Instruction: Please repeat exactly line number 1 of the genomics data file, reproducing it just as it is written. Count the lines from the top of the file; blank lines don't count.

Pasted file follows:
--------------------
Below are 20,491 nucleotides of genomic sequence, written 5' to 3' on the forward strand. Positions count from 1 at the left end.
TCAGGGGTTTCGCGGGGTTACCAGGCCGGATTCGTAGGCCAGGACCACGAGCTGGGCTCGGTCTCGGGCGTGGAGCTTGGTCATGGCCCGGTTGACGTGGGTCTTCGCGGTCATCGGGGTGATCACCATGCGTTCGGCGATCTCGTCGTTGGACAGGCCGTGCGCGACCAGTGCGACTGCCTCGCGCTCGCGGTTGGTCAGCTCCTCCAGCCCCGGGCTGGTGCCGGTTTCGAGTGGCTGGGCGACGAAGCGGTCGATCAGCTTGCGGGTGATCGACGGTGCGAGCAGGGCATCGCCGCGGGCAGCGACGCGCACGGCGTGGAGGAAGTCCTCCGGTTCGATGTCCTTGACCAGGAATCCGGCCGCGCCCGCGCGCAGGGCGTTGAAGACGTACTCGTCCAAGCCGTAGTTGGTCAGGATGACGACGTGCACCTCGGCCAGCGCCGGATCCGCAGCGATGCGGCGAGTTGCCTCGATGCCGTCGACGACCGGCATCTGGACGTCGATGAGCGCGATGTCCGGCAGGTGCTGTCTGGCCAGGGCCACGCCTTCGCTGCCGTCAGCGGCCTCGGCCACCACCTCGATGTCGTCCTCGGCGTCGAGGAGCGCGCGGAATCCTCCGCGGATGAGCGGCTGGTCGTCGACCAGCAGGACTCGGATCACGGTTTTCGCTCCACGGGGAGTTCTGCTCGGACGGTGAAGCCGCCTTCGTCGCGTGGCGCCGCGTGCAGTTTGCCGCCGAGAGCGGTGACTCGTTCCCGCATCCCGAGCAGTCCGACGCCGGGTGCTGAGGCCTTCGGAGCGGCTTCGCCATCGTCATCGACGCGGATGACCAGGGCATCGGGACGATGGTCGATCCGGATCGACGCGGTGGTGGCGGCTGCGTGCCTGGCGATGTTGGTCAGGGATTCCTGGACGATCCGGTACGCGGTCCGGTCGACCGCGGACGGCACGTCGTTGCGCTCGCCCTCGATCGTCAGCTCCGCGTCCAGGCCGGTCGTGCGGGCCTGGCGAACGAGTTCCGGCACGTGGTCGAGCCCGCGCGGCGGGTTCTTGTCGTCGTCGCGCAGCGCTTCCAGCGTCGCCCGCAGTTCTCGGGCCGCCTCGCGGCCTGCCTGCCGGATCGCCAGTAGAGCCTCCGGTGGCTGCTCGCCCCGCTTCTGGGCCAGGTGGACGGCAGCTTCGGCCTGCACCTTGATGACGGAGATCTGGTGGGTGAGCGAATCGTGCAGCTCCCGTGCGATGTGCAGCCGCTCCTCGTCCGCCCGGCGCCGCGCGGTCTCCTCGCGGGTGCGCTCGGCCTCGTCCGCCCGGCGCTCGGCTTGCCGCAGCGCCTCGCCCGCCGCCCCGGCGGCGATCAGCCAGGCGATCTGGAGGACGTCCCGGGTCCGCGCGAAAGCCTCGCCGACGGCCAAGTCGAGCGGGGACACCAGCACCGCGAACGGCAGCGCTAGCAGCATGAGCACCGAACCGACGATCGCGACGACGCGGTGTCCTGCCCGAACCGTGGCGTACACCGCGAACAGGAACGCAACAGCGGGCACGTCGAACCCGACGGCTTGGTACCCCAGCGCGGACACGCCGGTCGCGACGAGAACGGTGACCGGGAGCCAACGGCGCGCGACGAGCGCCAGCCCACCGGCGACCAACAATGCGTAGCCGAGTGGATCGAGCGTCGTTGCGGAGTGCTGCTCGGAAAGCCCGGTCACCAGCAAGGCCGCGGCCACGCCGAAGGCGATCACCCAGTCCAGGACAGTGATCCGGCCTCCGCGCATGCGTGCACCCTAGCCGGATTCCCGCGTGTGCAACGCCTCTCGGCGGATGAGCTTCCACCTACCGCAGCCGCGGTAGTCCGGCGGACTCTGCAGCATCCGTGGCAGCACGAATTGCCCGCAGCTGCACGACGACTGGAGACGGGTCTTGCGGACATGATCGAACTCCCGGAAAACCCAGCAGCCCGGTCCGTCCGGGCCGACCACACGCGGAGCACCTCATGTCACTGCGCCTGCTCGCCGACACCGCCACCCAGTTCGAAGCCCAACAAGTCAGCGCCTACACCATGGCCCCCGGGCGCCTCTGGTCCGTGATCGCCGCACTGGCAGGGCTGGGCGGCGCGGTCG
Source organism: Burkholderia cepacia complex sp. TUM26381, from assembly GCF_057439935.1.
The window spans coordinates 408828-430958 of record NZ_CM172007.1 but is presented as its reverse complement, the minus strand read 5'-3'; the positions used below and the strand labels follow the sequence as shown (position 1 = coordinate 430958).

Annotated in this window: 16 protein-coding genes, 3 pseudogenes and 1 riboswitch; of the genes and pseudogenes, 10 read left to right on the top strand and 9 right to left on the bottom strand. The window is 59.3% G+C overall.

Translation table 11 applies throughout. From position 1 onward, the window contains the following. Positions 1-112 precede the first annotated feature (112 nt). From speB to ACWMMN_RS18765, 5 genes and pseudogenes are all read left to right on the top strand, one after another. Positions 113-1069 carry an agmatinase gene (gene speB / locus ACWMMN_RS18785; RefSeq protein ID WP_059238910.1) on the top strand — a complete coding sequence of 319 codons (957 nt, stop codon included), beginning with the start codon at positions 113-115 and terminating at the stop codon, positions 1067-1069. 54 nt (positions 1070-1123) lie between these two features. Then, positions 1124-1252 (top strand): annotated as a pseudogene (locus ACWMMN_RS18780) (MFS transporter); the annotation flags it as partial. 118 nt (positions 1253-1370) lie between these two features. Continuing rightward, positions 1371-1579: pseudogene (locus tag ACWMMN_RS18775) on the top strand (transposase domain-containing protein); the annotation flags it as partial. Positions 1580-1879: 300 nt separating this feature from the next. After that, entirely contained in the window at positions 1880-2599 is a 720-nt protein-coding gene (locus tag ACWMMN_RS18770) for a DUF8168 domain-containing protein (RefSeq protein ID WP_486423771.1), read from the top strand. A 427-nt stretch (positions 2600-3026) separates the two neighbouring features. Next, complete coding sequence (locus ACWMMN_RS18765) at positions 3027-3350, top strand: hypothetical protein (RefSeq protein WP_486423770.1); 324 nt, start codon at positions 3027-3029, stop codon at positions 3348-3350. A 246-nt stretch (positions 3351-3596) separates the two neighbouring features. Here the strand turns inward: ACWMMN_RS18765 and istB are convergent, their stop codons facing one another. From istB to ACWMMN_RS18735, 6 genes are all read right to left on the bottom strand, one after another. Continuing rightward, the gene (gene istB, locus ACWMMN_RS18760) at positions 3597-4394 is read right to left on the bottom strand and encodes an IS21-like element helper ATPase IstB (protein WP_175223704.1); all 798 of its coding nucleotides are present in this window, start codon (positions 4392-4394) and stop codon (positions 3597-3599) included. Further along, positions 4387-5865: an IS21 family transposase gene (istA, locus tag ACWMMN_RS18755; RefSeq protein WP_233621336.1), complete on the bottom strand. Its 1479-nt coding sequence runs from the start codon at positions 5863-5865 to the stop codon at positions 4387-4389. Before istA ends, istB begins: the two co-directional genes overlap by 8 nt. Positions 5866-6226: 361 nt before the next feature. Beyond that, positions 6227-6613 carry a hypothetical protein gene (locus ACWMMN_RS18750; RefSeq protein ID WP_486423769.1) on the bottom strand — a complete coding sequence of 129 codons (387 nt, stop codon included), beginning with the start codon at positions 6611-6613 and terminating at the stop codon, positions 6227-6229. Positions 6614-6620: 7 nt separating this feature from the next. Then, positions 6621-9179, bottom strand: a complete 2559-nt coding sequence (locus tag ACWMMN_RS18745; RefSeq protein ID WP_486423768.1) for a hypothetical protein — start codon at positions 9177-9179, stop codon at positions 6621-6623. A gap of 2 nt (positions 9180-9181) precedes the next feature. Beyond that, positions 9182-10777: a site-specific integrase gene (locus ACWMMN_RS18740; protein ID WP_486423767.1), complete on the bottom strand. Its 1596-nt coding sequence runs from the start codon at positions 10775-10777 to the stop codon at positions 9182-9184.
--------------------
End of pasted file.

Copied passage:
Below are 20,491 nucleotides of genomic sequence, written 5' to 3' on the forward strand. Positions count from 1 at the left end.